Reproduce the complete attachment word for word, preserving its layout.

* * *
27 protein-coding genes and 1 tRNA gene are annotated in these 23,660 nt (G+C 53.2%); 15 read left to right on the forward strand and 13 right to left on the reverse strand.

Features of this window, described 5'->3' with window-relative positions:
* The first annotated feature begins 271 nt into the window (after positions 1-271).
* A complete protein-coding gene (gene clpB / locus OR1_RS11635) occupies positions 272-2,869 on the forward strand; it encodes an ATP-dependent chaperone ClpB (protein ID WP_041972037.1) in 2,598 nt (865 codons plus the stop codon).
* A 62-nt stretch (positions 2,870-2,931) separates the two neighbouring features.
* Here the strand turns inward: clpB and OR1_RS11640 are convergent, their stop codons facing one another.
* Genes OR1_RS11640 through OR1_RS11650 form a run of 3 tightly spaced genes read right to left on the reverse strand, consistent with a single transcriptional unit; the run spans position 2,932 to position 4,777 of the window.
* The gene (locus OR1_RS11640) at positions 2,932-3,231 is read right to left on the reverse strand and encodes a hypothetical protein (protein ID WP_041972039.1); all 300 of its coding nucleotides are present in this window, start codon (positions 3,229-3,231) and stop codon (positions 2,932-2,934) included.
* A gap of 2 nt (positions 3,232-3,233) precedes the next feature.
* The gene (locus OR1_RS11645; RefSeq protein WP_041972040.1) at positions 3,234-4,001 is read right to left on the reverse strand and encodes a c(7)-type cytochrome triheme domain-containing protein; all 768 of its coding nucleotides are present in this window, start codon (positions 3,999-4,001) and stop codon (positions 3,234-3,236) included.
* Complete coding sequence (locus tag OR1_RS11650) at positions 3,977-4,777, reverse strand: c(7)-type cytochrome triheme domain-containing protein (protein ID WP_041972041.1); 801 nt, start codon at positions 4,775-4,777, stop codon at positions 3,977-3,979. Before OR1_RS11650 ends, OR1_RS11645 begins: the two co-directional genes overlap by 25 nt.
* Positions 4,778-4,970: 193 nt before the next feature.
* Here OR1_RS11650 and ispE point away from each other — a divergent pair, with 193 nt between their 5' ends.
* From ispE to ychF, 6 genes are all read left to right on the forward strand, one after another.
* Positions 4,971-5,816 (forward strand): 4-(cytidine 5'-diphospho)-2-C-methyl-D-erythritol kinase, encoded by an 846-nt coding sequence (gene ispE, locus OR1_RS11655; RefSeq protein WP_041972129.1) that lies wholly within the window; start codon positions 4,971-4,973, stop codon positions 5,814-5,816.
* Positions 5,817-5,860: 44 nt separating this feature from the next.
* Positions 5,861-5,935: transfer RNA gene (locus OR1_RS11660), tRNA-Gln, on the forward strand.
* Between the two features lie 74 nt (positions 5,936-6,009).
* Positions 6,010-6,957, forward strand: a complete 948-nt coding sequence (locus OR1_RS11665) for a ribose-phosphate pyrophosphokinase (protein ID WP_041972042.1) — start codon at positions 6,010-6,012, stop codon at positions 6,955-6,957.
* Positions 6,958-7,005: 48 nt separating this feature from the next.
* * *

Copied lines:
27 protein-coding genes and 1 tRNA gene are annotated in these 23,660 nt (G+C 53.2%); 15 read left to right on the forward strand and 13 right to left on the reverse strand.

Features of this window, described 5'->3' with window-relative positions:
* The first annotated feature begins 271 nt into the window (after positions 1-271).
* A complete protein-coding gene (gene clpB / locus OR1_RS11635) occupies positions 272-2,869 on the forward strand; it encodes an ATP-dependent chaperone ClpB (protein ID WP_041972037.1) in 2,598 nt (865 codons plus the stop codon).
* A 62-nt stretch (positions 2,870-2,931) separates the two neighbouring features.
* Here the strand turns inward: clpB and OR1_RS11640 are convergent, their stop codons facing one another.
* Genes OR1_RS11640 through OR1_RS11650 form a run of 3 tightly spaced genes read right to left on the reverse strand, consistent with a single transcriptional unit; the run spans position 2,932 to position 4,777 of the window.
* The gene (locus OR1_RS11640) at positions 2,932-3,231 is read right to left on the reverse strand and encodes a hypothetical protein (protein ID WP_041972039.1); all 300 of its coding nucleotides are present in this window, start codon (positions 3,229-3,231) and stop codon (positions 2,932-2,934) included.
* A gap of 2 nt (positions 3,232-3,233) precedes the next feature.
* The gene (locus OR1_RS11645; RefSeq protein WP_041972040.1) at positions 3,234-4,001 is read right to left on the reverse strand and encodes a c(7)-type cytochrome triheme domain-containing protein; all 768 of its coding nucleotides are present in this window, start codon (positions 3,999-4,001) and stop codon (positions 3,234-3,236) included.
* Complete coding sequence (locus tag OR1_RS11650) at positions 3,977-4,777, reverse strand: c(7)-type cytochrome triheme domain-containing protein (protein ID WP_041972041.1); 801 nt, start codon at positions 4,775-4,777, stop codon at positions 3,977-3,979. Before OR1_RS11650 ends, OR1_RS11645 begins: the two co-directional genes overlap by 25 nt.
* Positions 4,778-4,970: 193 nt before the next feature.
* Here OR1_RS11650 and ispE point away from each other — a divergent pair, with 193 nt between their 5' ends.
* From ispE to ychF, 6 genes are all read left to right on the forward strand, one after another.
* Positions 4,971-5,816 (forward strand): 4-(cytidine 5'-diphospho)-2-C-methyl-D-erythritol kinase, encoded by an 846-nt coding sequence (gene ispE, locus OR1_RS11655; RefSeq protein WP_041972129.1) that lies wholly within the window; start codon positions 4,971-4,973, stop codon positions 5,814-5,816.
* Positions 5,817-5,860: 44 nt separating this feature from the next.
* Positions 5,861-5,935: transfer RNA gene (locus OR1_RS11660), tRNA-Gln, on the forward strand.
* Between the two features lie 74 nt (positions 5,936-6,009).
* Positions 6,010-6,957, forward strand: a complete 948-nt coding sequence (locus OR1_RS11665) for a ribose-phosphate pyrophosphokinase (protein ID WP_041972042.1) — start codon at positions 6,010-6,012, stop codon at positions 6,955-6,957.
* Positions 6,958-7,005: 48 nt separating this feature from the next.